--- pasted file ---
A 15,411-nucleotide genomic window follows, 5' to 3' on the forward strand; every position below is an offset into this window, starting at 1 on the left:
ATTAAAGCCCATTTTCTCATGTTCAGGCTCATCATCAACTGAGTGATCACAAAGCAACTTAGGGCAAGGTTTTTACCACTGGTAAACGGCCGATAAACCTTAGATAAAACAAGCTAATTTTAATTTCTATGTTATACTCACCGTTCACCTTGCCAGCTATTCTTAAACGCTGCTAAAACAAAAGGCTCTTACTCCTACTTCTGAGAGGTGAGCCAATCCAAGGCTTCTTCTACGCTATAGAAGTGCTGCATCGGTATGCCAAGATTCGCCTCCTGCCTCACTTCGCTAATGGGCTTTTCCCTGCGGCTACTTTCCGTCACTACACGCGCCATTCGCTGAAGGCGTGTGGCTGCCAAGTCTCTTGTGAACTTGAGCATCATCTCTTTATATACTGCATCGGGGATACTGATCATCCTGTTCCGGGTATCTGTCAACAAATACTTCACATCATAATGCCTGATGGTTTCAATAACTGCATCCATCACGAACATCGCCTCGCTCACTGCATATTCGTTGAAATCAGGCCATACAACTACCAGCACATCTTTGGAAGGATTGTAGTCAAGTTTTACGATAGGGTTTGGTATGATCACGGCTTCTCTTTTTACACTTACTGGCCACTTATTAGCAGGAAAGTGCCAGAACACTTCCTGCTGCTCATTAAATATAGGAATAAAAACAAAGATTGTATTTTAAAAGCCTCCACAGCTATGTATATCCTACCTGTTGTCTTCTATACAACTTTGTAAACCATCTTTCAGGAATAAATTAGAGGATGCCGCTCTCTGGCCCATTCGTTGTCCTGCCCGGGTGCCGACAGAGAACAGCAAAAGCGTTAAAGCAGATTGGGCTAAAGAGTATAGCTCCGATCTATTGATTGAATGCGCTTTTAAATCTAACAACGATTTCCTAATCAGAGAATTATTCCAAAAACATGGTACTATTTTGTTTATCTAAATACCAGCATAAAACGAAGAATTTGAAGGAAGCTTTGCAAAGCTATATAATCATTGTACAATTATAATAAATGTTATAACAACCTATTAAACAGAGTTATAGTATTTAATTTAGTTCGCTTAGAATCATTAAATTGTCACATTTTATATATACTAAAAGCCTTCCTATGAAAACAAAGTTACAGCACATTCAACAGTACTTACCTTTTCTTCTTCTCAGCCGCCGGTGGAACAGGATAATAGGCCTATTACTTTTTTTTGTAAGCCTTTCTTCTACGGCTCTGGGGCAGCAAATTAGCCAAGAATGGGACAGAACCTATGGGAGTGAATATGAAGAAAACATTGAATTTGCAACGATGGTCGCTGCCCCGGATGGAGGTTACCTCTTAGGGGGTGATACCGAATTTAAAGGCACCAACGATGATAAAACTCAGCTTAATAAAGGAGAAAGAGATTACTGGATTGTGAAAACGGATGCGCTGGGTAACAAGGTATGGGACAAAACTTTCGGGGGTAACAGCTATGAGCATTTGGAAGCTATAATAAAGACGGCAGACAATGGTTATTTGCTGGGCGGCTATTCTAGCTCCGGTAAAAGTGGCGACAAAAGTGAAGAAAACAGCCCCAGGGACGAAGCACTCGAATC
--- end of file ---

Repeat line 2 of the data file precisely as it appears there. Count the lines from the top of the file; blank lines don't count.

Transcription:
ATTAAAGCCCATTTTCTCATGTTCAGGCTCATCATCAACTGAGTGATCACAAAGCAACTTAGGGCAAGGTTTTTACCACTGGTAAACGGCCGATAAACCTTAGATAAAACAAGCTAATTTTAATTTCTATGTTATACTCACCGTTCACCTTGCCAGCTATTCTTAAACGCTGCTAAAACAAAAGGCTCTTACTCCTACTTCTGAGAGGTGAGCCAATCCAAGGCTTCTTCTACGCTATAGAAGTGCTGCATCGGTATGCCAAGATTCGCCTCCTGCCTCACTTCGCTAATGGGCTTTTCCCTGCGGCTACTTTCCGTCACTACACGCGCCATTCGCTGAAGGCGTGTGGCTGCCAAGTCTCTTGTGAACTTGAGCATCATCTCTTTATATACTGCATCGGGGATACTGATCATCCTGTTCCGGGTATCTGTCAACAAATACTTCACATCATAATGCCTGATGGTTTCAATAACTGCATCCATCACGAACATCGCCTCGCTCACTGCATATTCGTTGAAATCAGGCCATACAACTACCAGCACATCTTTGGAAGGATTGTAGTCAAGTTTTACGATAGGGTTTGGTATGATCACGGCTTCTCTTTTTACACTTACTGGCCACTTATTAGCAGGAAAGTGCCAGAACACTTCCTGCTGCTCATTAAATATAGGAATAAAAACAAAGATTGTATTTTAAAAGCCTCCACAGCTATGTATATCCTACCTGTTGTCTTCTATACAACTTTGTAAACCATCTTTCAGGAATAAATTAGAGGATGCCGCTCTCTGGCCCATTCGTTGTCCTGCCCGGGTGCCGACAGAGAACAGCAAAAGCGTTAAAGCAGATTGGGCTAAAGAGTATAGCTCCGATCTATTGATTGAATGCGCTTTTAAATCTAACAACGATTTCCTAATCAGAGAATTATTCCAAAAACATGGTACTATTTTGTTTATCTAAATACCAGCATAAAACGAAGAATTTGAAGGAAGCTTTGCAAAGCTATATAATCATTGTACAATTATAATAAATGTTATAACAACCTATTAAACAGAGTTATAGTATTTAATTTAGTTCGCTTAGAATCATTAAATTGTCACATTTTATATATACTAAAAGCCTTCCTATGAAAACAAAGTTACAGCACATTCAACAGTACTTACCTTTTCTTCTTCTCAGCCGCCGGTGGAACAGGATAATAGGCCTATTACTTTTTTTTGTAAGCCTTTCTTCTACGGCTCTGGGGCAGCAAATTAGCCAAGAATGGGACAGAACCTATGGGAGTGAATATGAAGAAAACATTGAATTTGCAACGATGGTCGCTGCCCCGGATGGAGGTTACCTCTTAGGGGGTGATACCGAATTTAAAGGCACCAACGATGATAAAACTCAGCTTAATAAAGGAGAAAGAGATTACTGGATTGTGAAAACGGATGCGCTGGGTAACAAGGTATGGGACAAAACTTTCGGGGGTAACAGCTATGAGCATTTGGAAGCTATAATAAAGACGGCAGACAATGGTTATTTGCTGGGCGGCTATTCTAGCTCCGGTAAAAGTGGCGACAAAAGTGAAGAAAACAGCCCCAGGGACGAAGCACTCGAATC